Social Update: Coachella and Counter Culture
A girl walks towards a crowd gathering at the front of the stage; she is wearing zebra print leggings with a bright orange top and John Lennon style glasses. Next to her is a man wearing board shorts with pineapples on them, a Hawaiian shirt and aviators. Music begins to play from the stage and a cheer erupts from those within hearing distance.
This is just one stage of many and these two people are two of many, many people who choose to spend a weekend in April of each year in the hot, California desert at Coachella.
Music festivals can be found in every corner of the globe these days, with locations ranging from Sasquatch at the Gorge Amphitheatre in Washington State, to IceStock, a yearly festival in Antarctica. The difference between these festivals and the ones that the first hippy generation attended, like Woodstock, comes back to the ever-expanding music industry, commercialization of music festivals, and the lifestyle attached to them.
The lifestyle of attending a festival like Coachella isn’t necessarily uniform throughout the attendees, but there is a general stereotype for the normal festival-goer. In 2015, 14.7 million millennials attended at least one U.S. music festival, in addition to the roughly 32 million people in total who attend at least one a year.
These festivals not only offer a unique opportunity to the millennial generation, but also to any attendee of any age - an escape from almost all rules that would normally apply in nearly any other societal situation. An event like Coachella allows the opportunity to leave burdens like school, work, or other pressing aspects of life and listen to an incredibly broad array of music for a weekend with little to no restriction on decision-making.
While the stigma of drug use and alcohol consumption is often tied to the lifestyle of music festivals, the general word that would describe these music events is freedom. With that freedom, many people near to college-age find that while festivals have been commercialized, there is still an air of the original hippy culture that sparked the music festival craze.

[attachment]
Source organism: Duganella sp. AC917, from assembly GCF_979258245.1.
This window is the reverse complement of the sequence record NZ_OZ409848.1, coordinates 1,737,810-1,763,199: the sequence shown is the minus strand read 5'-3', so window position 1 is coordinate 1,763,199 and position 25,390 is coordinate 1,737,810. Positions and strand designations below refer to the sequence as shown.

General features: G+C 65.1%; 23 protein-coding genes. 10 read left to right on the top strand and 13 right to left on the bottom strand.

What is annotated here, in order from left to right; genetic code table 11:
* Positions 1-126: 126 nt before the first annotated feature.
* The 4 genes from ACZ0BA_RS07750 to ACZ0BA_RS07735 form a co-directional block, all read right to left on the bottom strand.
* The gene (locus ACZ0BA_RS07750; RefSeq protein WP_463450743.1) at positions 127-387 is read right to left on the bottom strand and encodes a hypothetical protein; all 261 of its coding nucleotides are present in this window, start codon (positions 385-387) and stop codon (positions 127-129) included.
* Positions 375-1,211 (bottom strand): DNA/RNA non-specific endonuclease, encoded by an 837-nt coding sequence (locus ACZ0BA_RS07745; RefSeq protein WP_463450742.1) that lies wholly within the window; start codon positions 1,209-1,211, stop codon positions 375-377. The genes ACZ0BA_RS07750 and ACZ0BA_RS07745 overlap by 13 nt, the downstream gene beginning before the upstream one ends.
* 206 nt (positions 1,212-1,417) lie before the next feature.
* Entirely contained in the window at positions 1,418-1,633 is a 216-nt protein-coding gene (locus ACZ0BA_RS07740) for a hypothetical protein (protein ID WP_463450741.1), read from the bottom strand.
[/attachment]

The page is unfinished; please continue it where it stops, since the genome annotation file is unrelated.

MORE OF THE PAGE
The original intent (or at least one of them) for festivals like Woodstock was to get away from media influences and the “corporations” that would in time fund over a billion dollars into their attempted retreats from society. Still though, these festivals continue to exist as a different world from normal life and a form of escapism for many. Even with the commercialization and advertisements that fund these enormous events, aspects of the hippy movement’s lifestyle have persisted. Attendees are interested in the experience with the magnitude of a weekend at Coachella, Sasquatch, or Bonaroo. The music acts may have changed over time, from Rock n’ Roll to more EDM and hip-hop acts, but the intent for attending has remained the same. Festivals allow for culture to be redefined in a way; groups of people with similar ideas can come together, not only over the shared experience of the music they hear, but to also find escape from all the other influences that are constant in society.
Festivals, along with this idea of retreating from the problems of society, also allow for a focus on some of the best art and culture to be offered. This celebration of acts both massive, like Kendrick Lamar, a headliner at Coachella this year, to small, little-known bands, gives musical talents all around the United States and the world the opportunity to share their music with audiences each year.
The second weekend of Coachella just finished up, but there are numerous music festivals slated for the rest of the year that appeal to any and all music listeners.
The Austin City Limits Music Festival, a two-week event in Austin, Texas in October, features headliners like Radiohead, Kendrick Lamar, and Mumford & Sons. The festival features an art market, food options and family areas in addition to the eight stages for music performances. Festivals like these have also grown to feature art from the surrounding area, other activities like yoga and meditation for attendees to join in on, and delicious food and drink options.
One of the most unique festivals coming up, beginning in late August and running into early September, is Burning Man. The yearly gathering in the Black Rock Desert in Nevada obviously includes the annual tradition of the burning of the large idol-esque man built, but the lifestyle represents much more for goers of the festival. The event moves beyond the normal music and attendees in Black Rock City; a temporary metropolis is steadily built during their time there. The community and culture aspect of the event is one of the focal points for attendees, and this highlights how the counter-culture movement is still present in music festivals, even as they become increasingly mainstream.
An opportunity still exists for festival-goers to experience an escape from society and day-to-day issues that burden people; it’s why many attend in the first place. While Coachella and Bonaroo have become some of the most attended music events in the world, there are still festivals taking place that offer more than a weekend with some of your favorite music. The community building and personal growth that is worked for at Burning Man shows that these festivals can still help foster new cultural ideas and values, even as many of the attendees fight back against the ideals that are pushed on them by the media and government in their normal lives.